Building capable states in the Global South

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    Project Manager :
    Dominik ETIENNE

    This project examines the role of capable, committed and accountable states in delivering inclusive development, and the economic and political drivers of how such states emerge, especially in conflict affected and fragile environments.In recent years, there has been a revival of interest on the role of the state in economic development. The analysis of state capability, defined as the institutional capability of the state to carry out various policies that can bring about inclusive economic growth, as well as deliver benefits and services to households and firms, has emerged as the cutting edge of research on the relationship between governance, institutions and economic development. 

    The project addresses two core areas which have been under-researched. The first relates to issues of state ineffectiveness and institutional strengthening, including the development of more effective, capable, legitimate, and authoritative states. Conflict affected and fragile states were among those with the poorest record in achieving the Millennium Development Goals (MDGs) and attention has been devoted to them in the development of the SDGs. The challenge here has been to understand the conditions that allow sufficient political stability to be established so that economic growth can take place, and how institutions can be strengthened so that the growth process can become transformative over time.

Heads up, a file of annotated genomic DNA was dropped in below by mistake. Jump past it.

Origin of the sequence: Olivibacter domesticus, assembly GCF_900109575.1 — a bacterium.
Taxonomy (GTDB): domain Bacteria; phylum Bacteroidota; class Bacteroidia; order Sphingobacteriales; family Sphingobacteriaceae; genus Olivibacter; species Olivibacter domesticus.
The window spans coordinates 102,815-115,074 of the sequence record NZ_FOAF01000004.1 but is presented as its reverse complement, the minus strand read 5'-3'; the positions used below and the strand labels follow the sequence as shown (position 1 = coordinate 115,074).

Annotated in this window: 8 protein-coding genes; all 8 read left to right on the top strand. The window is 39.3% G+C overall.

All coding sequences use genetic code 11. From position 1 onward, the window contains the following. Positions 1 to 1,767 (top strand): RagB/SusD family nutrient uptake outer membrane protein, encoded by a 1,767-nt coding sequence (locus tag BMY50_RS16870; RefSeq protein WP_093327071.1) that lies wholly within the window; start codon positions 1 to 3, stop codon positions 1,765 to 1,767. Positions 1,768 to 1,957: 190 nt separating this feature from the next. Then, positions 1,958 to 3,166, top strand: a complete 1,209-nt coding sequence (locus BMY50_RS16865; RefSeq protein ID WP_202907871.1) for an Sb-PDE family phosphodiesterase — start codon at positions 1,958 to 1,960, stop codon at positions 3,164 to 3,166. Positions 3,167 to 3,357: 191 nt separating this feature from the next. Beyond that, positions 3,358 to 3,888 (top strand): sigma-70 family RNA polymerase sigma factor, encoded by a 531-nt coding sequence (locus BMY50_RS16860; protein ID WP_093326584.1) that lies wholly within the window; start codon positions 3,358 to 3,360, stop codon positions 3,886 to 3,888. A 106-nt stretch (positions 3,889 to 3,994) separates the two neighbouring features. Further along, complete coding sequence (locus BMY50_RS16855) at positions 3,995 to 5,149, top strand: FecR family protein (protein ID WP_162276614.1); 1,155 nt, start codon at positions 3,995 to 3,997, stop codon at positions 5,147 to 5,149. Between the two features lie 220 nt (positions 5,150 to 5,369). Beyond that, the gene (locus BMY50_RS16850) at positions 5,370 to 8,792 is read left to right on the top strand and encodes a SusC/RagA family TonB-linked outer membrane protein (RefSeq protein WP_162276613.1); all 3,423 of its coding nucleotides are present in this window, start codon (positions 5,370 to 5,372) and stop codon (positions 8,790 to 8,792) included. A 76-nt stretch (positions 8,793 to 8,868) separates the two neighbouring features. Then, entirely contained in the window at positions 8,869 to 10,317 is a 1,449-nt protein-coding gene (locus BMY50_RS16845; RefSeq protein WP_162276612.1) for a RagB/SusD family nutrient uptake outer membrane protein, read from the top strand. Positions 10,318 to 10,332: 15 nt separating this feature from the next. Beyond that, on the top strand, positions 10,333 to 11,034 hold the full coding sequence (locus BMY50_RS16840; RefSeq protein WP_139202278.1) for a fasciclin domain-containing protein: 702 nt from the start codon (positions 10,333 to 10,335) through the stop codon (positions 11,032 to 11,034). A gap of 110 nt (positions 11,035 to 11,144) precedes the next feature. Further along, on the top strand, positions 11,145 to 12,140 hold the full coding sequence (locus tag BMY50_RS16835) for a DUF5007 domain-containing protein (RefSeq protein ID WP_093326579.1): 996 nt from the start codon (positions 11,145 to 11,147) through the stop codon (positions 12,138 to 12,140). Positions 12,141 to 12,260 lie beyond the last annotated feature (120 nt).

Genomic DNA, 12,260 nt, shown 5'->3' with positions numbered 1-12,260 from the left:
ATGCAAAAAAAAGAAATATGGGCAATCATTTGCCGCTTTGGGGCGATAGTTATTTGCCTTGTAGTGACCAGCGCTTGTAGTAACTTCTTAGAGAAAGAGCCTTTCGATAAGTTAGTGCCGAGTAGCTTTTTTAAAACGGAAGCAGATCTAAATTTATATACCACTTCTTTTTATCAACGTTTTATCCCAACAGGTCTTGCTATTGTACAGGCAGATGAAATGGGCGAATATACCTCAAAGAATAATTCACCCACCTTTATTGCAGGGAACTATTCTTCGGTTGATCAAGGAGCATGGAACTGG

A second core area for future work concerns the pervasiveness of clientelism in developing countries, which have broader systemic consequences that undermine democracy and development in a variety of ways: by lowering public good provision, by increasing corruption, by leading to ineffective political competition and by reducing the accountability of elected officials. An essential feature of the development process is the transition from clientelistic to programmatic politics. However, the practice of clientelism has differed across developing countries, and there is limited knowledge on why clientelism has eroded in some developing country contexts and not in others. There is also a lack of evidence on the development consequences of clientelism, and what types of interventions may explain the move from clientelistic to programmatic politics.